As 2020 draws to a close, Fathom are pleased to announce that University of Bristol Water Group researchers, and Fathom team members, Jeison Sosa and Paul Bates have been awarded a Water Resources Research (WRR) Editors’ Choice award for 2020.
This award was received as a result of their contribution to Dai Yamazaki’s paper on MERIT Hydro, a high‐resolution global map of river network developed by combining the latest global map of topography with the latest maps of water bodies. MERIT Hydro represents a major advance in our ability to represent river networks globally and is a data set that is anticipated to enhance a wide range of geoscience applications including flood risk assessment, aquatic carbon emissions, and climate modelling.
WRR is published by the American Geophysical Union and is the leading technical journal for scientists working in flood mapping. WRR awards are given to the top 1% of papers published each year and awards papers based on their quality, significance and originality.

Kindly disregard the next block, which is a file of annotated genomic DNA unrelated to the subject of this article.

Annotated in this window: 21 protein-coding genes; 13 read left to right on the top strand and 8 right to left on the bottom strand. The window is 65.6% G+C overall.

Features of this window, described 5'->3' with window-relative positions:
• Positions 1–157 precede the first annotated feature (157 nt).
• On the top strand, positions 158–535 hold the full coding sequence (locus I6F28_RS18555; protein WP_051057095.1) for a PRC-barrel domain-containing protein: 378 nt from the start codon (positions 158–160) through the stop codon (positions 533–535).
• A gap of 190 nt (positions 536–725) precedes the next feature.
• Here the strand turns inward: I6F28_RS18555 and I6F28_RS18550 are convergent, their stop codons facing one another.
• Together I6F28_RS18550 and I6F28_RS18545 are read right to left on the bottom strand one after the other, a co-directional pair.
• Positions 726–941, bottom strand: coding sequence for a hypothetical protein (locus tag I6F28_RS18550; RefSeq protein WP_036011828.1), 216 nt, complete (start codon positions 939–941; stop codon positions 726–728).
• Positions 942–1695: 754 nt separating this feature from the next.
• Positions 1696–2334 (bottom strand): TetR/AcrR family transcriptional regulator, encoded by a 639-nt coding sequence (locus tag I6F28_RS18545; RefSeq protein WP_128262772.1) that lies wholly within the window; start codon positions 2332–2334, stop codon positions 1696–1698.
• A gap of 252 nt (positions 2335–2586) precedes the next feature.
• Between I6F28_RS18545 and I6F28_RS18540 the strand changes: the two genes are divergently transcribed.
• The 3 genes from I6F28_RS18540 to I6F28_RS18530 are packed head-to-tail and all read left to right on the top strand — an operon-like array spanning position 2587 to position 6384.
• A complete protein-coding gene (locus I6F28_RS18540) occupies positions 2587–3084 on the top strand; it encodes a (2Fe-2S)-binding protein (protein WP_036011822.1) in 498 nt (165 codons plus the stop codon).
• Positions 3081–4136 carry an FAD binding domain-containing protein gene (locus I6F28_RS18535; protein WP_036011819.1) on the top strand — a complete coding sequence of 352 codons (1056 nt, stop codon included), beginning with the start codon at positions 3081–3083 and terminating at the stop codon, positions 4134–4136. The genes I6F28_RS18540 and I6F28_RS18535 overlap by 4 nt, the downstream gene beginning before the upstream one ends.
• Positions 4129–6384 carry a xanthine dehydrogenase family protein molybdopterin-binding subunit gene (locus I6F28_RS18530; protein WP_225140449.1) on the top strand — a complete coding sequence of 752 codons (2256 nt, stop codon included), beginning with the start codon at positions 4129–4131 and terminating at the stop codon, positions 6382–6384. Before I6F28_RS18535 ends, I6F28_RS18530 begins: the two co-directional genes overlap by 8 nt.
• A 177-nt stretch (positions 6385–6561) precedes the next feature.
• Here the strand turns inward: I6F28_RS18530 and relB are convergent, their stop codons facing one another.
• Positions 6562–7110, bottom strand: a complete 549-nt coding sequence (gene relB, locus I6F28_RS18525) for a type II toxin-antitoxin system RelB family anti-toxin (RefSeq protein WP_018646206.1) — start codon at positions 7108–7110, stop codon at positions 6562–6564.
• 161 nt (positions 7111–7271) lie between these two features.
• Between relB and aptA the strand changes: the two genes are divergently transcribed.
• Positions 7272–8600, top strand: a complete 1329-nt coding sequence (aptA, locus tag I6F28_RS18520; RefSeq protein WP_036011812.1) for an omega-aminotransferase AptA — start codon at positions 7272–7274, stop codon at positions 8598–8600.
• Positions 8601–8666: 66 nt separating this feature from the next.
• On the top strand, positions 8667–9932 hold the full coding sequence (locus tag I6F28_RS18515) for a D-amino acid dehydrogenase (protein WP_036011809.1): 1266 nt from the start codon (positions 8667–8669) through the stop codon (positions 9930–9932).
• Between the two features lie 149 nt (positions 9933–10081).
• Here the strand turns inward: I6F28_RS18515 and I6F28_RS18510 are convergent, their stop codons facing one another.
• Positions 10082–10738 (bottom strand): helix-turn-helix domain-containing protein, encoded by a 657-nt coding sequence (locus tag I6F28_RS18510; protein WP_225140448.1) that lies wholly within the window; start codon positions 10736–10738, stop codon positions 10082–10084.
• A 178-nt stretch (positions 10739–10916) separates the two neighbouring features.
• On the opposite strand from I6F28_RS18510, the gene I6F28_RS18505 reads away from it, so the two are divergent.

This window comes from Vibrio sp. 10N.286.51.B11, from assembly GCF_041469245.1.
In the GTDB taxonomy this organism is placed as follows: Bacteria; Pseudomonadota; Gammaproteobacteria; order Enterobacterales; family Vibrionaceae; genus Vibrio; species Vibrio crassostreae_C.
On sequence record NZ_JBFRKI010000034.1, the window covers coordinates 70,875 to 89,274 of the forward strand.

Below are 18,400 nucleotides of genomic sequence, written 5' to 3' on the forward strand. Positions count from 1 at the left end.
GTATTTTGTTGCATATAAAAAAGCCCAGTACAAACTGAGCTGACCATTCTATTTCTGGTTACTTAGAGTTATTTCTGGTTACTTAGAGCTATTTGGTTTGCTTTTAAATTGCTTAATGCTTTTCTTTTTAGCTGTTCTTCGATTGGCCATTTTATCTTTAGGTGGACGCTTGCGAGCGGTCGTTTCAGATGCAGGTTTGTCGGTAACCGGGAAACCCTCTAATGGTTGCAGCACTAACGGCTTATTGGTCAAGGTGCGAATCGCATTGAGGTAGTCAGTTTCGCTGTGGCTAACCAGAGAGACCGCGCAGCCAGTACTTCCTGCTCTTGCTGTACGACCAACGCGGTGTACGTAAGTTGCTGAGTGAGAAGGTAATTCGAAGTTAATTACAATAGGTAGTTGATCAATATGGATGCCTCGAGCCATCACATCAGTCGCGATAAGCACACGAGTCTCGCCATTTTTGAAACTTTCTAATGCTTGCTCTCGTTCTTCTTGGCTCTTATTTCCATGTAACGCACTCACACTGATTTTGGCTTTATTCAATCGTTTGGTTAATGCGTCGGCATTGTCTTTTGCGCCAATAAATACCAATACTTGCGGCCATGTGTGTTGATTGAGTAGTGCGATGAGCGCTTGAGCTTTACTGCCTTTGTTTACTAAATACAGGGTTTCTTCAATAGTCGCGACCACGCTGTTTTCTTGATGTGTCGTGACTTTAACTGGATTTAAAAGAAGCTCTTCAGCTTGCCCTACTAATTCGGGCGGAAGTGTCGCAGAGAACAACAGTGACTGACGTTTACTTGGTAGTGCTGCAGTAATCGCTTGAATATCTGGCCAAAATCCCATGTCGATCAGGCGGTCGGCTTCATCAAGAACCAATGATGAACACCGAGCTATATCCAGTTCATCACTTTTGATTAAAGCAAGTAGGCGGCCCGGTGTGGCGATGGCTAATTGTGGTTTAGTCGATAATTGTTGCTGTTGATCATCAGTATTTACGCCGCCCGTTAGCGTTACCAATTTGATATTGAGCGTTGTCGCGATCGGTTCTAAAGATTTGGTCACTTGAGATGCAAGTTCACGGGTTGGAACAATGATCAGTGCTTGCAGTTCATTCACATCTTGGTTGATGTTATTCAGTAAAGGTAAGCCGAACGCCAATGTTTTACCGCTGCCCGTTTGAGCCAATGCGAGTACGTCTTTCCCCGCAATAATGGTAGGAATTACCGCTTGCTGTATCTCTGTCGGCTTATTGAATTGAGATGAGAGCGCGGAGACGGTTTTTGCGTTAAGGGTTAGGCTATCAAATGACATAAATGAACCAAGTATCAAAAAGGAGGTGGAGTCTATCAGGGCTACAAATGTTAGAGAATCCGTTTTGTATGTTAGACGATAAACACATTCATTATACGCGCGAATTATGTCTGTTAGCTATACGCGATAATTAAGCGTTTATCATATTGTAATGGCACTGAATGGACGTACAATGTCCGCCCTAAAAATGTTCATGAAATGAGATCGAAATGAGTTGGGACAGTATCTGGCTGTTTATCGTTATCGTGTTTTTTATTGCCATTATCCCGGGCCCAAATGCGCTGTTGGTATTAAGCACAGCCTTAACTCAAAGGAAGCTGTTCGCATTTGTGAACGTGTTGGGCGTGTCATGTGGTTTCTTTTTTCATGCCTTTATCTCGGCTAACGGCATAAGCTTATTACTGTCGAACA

We are delighted that Fathom research has been acknowledged in this way. In the new year, we look forward to continuing collaboration with the University of Bristol to produce industry-leading research contributing to the advancement of the flood modelling and hydrology field.
Fathom’s latest research
A climate conditioned catastrophe risk model for UK flooding
New research from Bates et al. describes the creation of a transparent flood model for the UK that simulates pluvial, fluvial and coastal flood risks for 10 different return periods.
Comparison of estimated flood exposure and consequences generated by different event-based inland flood inundation maps
New research from Gutenson, J. L. and others, including Fathom’s Chief Research Officer Dr Oliver Wing, compares the estimated impact and exposure to flooding generated by different event-based flood inundation maps.
Use of hydrological models in global stochastic flood modeling
An investigation into the effectiveness of using synthetic gauge data from global hydrological models as input data for global stochastic modeling.
Uneven burden of urban flooding
Who floods? A commentary on the uneven burden of urban flooding in Nature Sustainability.
Urbanizing the floodplain: global changes of imperviousness in flood-prone areas
Are floodplains becoming more built on over time? Using new global satellite data, Kostas Andreadis in this paper shows floodplain urbanization has almost doubled since 1985.
Social inequalities in climate change-attributed impacts of Hurricane Harvey
This research uses attribution science to examine the influence that climate change had on the damage caused by Hurricane Harvey in 2017.